WJS 2007–2011 Pilot Study
Conceptualization: journalism culture and influences
One important point of departure of the pilot study was a conceptualization that models diversity in journalistic cultures in terms of three constituents:
(1) The area of institutional roles refers to the normative and actual functions of journalism in society that are mostly referred to as role perceptions. Three dimensions are of particular relevance here: Interventionism reflects the extent to which journalists pursue a particular mission and promote certain values. The distinction tracks along a divide between two ideal-types of journalist – one involved and socially committed; the other detached and uninvolved. Power distance refers to a journalist’s position toward loci of power in society. It distinguishes between an approach to journalism as “Fourth Estate” and “watchdog” on the one hand, and an opportunist, loyal or collaborative mode toward power centers on the other. Market orientation accounts for the journalists’ perspectives on the audience as either citizens or consumers. In the latter perspective, journalism cultures strongly submit to the market logic, while the former approach gives priority to the public interest and the creation of an informed citizenry.
(2) The domain of journalistic epistemologies relates to the accessibility of reality and the nature of acceptable evidence. Here, objectivism marks the distinction between two fundamental beliefs: One claims the existence of an objective truth “out there” that can be reported “as it is”, the other concedes that news is an inevitably subjective representation of the world. Empiricism, on the other hand, refers to the relative weight given to an empirical justification of truth, emphasizing observation, measurement, evidence and experience, and an analytical justification by accentuating reason, ideas, values, opinions and analysis.
(3) The domain of ethical ideologies points to the question of how journalists respond to ethical dilemmas. Here, we conceptualized ethical views in journalism along two basic dimensions: Relativism marks the extent to which journalists base their personal moral philosophies on universal ethical rules. While many journalists believe that ethical decisions are very much dependent on the situational context, others argue that professional ethics is universal and journalists should rely on moral absolutes regardless of the actual context. Idealism refers to the importance of consequences in journalists’ reasoning about ethical dilemmas. Highly idealistic journalists are means-oriented as they believe that desirable consequences should always be obtained with the “right” action. Less idealistic journalists, on the other hand, are more goal-oriented for they admit that harm will sometimes be necessary to produce a greater public good.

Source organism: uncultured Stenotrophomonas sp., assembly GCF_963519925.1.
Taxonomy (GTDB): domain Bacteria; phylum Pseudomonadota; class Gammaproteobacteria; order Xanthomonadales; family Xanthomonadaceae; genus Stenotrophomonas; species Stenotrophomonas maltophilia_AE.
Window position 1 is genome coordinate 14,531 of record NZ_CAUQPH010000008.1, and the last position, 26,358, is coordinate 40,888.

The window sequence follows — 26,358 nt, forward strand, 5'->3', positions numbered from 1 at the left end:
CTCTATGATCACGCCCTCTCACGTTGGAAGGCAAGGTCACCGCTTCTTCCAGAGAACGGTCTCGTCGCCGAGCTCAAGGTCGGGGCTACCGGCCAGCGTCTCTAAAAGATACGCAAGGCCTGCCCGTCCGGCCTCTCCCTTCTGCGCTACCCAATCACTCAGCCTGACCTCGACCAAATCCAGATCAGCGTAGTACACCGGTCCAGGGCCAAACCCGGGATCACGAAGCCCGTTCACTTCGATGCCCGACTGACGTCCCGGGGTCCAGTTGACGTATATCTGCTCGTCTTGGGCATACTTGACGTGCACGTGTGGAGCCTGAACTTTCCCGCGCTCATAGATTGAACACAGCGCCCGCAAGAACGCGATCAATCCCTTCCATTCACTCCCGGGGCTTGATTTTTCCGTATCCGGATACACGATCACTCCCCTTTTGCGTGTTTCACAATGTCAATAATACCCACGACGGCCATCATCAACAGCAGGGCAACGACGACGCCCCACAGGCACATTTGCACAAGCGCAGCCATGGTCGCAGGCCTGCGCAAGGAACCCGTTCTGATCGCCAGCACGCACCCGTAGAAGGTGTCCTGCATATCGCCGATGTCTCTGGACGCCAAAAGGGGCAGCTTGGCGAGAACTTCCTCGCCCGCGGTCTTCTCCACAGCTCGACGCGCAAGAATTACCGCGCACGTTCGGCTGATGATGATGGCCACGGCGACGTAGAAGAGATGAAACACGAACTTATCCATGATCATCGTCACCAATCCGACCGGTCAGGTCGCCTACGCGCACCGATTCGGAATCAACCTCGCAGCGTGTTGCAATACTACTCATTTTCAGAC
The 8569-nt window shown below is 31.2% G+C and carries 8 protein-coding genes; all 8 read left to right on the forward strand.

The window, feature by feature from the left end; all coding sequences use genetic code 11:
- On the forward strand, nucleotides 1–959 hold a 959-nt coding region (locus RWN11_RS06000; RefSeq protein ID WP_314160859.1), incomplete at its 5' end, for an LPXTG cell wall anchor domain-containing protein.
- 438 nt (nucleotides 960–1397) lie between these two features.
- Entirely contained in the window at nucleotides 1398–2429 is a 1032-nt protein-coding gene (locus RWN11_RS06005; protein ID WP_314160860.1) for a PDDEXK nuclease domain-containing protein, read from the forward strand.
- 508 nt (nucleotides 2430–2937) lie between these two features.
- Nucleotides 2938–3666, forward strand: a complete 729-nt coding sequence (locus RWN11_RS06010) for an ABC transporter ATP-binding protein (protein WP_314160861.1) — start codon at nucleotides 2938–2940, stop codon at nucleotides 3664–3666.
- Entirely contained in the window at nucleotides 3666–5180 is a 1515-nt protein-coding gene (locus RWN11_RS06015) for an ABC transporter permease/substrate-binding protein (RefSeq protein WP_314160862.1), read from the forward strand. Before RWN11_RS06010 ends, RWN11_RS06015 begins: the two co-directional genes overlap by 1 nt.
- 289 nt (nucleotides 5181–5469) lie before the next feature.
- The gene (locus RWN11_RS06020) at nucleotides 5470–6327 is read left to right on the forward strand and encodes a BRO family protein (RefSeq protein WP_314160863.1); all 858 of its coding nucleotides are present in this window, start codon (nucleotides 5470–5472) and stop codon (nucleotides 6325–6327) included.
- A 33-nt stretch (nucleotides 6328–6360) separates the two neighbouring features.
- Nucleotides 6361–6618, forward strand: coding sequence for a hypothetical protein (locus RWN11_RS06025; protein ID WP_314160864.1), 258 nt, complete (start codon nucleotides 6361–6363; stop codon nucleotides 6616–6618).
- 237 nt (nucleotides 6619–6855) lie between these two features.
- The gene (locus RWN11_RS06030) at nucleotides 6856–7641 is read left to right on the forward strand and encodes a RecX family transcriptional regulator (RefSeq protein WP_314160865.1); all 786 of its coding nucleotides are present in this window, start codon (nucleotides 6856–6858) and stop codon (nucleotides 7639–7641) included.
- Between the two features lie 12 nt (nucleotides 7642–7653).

Influences on journalism were modeled along four general levels (see Figure below): The super level of the world system mainly influences journalism via processes of globalization, diffusion and interdependence. The macro-level of societies (nations) primarily shapes journalism through the political, economic, legal, social and cultural contexts, as well as the properties of the media system in general. On the meso-level of organizations, influences on organizational journalism cultures stem from the editorial organization, the media organization and the medium as such (e.g. newspapers vs. television). Finally, the micro-level of individuals reflects the journalists’ backgrounds and individual characteristics.
Methodology: multilevel data collection
The research tools used in this study were collaboratively developed in order to guarantee a maximum degree of intercultural validity. Altogether 21 countries participated in the pilot study: Australia, Austria, Brazil, Bulgaria, Chile, China, Egypt, Germany, Greece, Indonesia, Israel, Mexico, Pakistan, Portugal, Romania, Russia, Spain, Switzerland, Turkey, Uganda and the United States. In each of these countries we conducted interviews with a quota sample of 100 working journalists drawn from 20 news organizations. Interviews were mostly completed between October 2007 and January 2010 by telephone or face-to-face. In addition to the interviews we also collected data on their news organizations and on relevant properties of their media systems.
Sampling was carried out in two steps. We first selected 20 news organizations in every country according to a common quota scheme (see Table). Wherever possible we selected five journalists in each newsroom. Journalists were defined as those who had at least some “editorial responsibility” for the content they produce. From all 413 newsrooms that were chosen in the first place, 28 refused to cooperate and were subsequently replaced. On the level of the journalists, we had to substitute 266 interviewees from the altogether 2100 journalists due to refusal.